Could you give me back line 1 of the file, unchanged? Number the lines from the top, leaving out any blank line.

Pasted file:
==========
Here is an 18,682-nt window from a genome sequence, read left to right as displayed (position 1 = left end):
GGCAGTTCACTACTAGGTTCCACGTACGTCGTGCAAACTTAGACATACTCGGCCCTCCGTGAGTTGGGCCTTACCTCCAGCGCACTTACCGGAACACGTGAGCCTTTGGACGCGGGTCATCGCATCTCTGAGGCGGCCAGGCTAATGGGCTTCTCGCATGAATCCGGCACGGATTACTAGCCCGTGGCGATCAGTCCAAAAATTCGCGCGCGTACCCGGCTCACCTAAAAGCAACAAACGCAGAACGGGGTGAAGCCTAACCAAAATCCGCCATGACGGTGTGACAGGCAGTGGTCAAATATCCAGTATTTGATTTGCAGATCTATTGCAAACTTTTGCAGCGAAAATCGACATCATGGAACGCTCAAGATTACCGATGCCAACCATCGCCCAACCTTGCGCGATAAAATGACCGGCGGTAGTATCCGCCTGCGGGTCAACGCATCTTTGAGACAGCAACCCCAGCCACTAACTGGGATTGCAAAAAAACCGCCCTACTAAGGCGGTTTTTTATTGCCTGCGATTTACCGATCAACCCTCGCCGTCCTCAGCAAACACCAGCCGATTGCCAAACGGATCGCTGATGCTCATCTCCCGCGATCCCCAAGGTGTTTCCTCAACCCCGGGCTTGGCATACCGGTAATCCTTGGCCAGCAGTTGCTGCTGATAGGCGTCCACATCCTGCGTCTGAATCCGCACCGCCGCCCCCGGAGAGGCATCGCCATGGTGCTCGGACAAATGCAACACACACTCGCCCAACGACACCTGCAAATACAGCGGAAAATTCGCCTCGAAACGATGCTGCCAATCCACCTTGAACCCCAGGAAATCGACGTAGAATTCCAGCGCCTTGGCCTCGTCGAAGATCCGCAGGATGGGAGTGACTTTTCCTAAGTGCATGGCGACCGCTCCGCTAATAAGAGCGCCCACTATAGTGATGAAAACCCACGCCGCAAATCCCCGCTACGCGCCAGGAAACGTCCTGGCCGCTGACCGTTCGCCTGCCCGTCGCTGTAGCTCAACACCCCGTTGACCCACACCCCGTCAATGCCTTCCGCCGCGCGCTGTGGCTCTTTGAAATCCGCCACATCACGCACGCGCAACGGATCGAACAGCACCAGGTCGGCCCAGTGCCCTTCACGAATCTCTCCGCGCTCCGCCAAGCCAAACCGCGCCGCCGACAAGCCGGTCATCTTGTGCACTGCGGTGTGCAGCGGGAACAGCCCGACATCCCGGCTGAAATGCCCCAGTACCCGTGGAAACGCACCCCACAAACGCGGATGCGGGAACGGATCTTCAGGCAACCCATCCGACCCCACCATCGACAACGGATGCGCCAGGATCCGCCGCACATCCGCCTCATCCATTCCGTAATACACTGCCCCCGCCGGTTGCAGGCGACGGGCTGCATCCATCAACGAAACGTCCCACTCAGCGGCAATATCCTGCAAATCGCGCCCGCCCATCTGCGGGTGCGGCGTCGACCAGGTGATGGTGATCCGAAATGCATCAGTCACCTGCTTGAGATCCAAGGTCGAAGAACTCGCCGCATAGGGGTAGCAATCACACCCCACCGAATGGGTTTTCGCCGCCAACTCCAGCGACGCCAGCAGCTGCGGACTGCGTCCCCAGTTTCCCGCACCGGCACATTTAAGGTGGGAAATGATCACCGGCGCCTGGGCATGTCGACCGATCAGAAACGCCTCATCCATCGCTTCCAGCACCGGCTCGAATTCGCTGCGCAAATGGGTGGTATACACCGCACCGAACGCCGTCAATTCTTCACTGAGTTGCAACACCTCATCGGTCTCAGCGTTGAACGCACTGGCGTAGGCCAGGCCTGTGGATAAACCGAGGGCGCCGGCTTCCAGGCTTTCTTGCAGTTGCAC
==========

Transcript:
Here is an 18,682-nt window from a genome sequence, read left to right as displayed (position 1 = left end):